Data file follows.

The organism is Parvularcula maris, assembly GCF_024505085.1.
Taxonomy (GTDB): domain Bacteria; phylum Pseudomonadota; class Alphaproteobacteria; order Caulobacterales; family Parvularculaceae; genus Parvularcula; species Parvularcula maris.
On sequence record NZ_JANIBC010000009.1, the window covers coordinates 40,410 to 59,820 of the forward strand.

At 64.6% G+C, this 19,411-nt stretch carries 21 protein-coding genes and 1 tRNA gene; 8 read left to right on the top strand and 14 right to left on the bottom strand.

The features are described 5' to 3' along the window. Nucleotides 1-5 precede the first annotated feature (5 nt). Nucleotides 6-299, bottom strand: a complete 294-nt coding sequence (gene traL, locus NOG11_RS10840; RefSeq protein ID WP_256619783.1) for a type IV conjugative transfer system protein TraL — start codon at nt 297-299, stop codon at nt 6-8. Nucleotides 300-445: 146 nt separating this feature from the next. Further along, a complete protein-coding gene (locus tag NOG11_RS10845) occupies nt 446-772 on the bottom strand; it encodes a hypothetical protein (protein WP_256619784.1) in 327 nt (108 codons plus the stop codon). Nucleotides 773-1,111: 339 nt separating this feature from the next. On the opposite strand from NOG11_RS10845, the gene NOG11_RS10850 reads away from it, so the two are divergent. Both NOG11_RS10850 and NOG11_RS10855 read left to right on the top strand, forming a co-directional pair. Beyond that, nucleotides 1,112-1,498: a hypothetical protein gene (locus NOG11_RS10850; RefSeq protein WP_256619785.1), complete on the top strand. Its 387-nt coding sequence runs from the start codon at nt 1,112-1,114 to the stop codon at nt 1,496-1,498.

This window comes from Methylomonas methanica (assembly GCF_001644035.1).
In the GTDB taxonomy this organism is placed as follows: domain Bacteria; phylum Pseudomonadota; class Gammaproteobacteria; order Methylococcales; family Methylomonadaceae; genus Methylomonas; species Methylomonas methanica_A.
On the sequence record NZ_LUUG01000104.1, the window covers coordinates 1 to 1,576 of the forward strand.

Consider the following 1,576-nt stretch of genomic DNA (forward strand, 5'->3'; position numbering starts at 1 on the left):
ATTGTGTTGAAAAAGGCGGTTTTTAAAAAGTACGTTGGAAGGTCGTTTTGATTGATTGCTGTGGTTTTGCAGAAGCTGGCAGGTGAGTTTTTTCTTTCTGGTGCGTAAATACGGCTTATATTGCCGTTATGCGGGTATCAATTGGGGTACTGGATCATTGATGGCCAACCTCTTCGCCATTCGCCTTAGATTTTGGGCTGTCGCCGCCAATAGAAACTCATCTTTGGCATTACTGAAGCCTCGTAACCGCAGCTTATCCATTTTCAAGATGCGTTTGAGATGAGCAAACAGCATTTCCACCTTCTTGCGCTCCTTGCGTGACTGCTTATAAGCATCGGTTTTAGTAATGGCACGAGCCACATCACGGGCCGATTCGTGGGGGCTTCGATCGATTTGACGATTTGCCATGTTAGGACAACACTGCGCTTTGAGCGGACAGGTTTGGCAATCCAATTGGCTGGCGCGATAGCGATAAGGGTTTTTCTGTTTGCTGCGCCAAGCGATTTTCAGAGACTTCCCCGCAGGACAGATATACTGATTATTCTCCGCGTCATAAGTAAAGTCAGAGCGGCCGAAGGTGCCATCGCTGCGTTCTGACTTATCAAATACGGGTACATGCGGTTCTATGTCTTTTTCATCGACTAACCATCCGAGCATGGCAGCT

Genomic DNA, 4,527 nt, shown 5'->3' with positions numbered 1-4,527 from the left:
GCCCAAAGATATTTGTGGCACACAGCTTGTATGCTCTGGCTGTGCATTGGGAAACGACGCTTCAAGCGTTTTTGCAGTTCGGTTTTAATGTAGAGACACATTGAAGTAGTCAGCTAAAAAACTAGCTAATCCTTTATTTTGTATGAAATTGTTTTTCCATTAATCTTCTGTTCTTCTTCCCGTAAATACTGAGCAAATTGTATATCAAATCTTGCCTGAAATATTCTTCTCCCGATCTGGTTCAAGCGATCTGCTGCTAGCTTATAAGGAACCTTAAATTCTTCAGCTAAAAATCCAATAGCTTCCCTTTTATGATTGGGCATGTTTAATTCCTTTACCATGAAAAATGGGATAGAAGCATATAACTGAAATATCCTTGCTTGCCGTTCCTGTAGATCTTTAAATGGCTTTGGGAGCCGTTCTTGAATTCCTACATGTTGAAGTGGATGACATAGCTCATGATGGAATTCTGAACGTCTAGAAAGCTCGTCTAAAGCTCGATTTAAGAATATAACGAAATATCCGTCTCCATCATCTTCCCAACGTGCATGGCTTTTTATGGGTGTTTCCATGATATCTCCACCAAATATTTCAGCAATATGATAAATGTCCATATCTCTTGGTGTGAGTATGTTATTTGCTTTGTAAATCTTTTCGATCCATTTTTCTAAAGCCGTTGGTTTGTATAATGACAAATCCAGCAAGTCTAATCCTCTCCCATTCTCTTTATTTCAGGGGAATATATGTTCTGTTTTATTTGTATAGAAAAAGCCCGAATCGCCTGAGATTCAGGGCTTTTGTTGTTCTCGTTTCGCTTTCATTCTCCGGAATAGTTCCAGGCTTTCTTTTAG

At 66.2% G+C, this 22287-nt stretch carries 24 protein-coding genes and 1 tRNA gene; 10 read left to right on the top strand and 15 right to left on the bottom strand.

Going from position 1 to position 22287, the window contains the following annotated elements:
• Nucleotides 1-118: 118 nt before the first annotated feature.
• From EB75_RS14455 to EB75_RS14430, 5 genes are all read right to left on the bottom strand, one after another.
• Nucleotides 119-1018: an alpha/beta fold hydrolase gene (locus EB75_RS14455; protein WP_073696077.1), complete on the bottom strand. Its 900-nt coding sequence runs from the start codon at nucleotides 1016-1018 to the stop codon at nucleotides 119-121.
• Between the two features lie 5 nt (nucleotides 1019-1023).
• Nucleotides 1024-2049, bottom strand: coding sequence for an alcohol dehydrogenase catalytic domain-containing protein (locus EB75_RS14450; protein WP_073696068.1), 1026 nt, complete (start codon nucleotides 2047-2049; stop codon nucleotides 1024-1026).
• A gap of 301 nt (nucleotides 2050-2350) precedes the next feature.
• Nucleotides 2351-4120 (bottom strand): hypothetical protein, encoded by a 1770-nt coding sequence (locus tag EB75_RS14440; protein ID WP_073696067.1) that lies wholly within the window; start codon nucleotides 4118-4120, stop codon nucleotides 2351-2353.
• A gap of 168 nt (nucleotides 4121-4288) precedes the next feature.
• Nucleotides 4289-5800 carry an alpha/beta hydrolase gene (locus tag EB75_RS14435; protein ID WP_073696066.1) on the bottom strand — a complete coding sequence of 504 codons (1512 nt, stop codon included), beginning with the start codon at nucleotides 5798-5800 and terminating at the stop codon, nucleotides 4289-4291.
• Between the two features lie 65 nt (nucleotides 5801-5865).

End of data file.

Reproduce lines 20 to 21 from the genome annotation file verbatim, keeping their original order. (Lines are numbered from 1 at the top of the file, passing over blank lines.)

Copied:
• A gap of 301 nt (nucleotides 2050-2350) precedes the next feature.
• Nucleotides 2351-4120 (bottom strand): hypothetical protein, encoded by a 1770-nt coding sequence (locus tag EB75_RS14440; protein ID WP_073696067.1) that lies wholly within the window; start codon nucleotides 4118-4120, stop codon nucleotides 2351-2353.